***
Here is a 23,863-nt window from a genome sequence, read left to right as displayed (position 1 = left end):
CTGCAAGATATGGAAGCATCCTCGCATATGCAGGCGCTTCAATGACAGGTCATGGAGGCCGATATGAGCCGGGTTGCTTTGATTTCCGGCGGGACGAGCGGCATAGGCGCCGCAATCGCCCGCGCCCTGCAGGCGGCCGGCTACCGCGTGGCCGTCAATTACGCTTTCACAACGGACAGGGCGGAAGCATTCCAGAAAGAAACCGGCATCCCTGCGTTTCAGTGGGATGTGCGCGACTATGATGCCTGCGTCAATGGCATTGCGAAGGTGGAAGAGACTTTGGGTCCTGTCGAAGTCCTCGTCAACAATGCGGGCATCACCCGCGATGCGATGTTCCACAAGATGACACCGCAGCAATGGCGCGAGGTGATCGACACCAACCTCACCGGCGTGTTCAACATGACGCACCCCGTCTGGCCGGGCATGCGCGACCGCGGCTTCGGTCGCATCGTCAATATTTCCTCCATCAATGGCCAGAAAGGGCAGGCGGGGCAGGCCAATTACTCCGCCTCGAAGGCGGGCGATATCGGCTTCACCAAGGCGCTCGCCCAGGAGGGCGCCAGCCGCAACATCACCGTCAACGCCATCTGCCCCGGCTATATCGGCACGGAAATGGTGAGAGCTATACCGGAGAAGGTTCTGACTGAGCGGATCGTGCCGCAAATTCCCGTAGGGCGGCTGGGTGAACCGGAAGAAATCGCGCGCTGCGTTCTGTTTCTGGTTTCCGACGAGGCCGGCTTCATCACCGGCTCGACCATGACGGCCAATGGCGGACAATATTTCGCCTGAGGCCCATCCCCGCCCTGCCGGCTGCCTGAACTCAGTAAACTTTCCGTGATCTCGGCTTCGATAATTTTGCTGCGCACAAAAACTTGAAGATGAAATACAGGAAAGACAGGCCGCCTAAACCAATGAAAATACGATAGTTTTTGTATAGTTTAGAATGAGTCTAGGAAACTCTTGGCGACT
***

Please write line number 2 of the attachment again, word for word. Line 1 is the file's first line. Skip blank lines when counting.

CTGCAAGATATGGAAGCATCCTCGCATATGCAGGCGCTTCAATGACAGGTCATGGAGGCCGATATGAGCCGGGTTGCTTTGATTTCCGGCGGGACGAGCGGCATAGGCGCCGCAATCGCCCGCGCCCTGCAGGCGGCCGGCTACCGCGTGGCCGTCAATTACGCTTTCACAACGGACAGGGCGGAAGCATTCCAGAAAGAAACCGGCATCCCTGCGTTTCAGTGGGATGTGCGCGACTATGATGCCTGCGTCAATGGCATTGCGAAGGTGGAAGAGACTTTGGGTCCTGTCGAAGTCCTCGTCAACAATGCGGGCATCACCCGCGATGCGATGTTCCACAAGATGACACCGCAGCAATGGCGCGAGGTGATCGACACCAACCTCACCGGCGTGTTCAACATGACGCACCCCGTCTGGCCGGGCATGCGCGACCGCGGCTTCGGTCGCATCGTCAATATTTCCTCCATCAATGGCCAGAAAGGGCAGGCGGGGCAGGCCAATTACTCCGCCTCGAAGGCGGGCGATATCGGCTTCACCAAGGCGCTCGCCCAGGAGGGCGCCAGCCGCAACATCACCGTCAACGCCATCTGCCCCGGCTATATCGGCACGGAAATGGTGAGAGCTATACCGGAGAAGGTTCTGACTGAGCGGATCGTGCCGCAAATTCCCGTAGGGCGGCTGGGTGAACCGGAAGAAATCGCGCGCTGCGTTCTGTTTCTGGTTTCCGACGAGGCCGGCTTCATCACCGGCTCGACCATGACGGCCAATGGCGGACAATATTTCGCCTGAGGCCCATCCCCGCCCTGCCGGCTGCCTGAACTCAGTAAACTTTCCGTGATCTCGGCTTCGATAATTTTGCTGCGCACAAAAACTTGAAGATGAAATACAGGAAAGACAGGCCGCCTAAACCAATGAAAATACGATAGTTTTTGTATAGTTTAGAATGAGTCTAGGAAACTCTTGGCGACT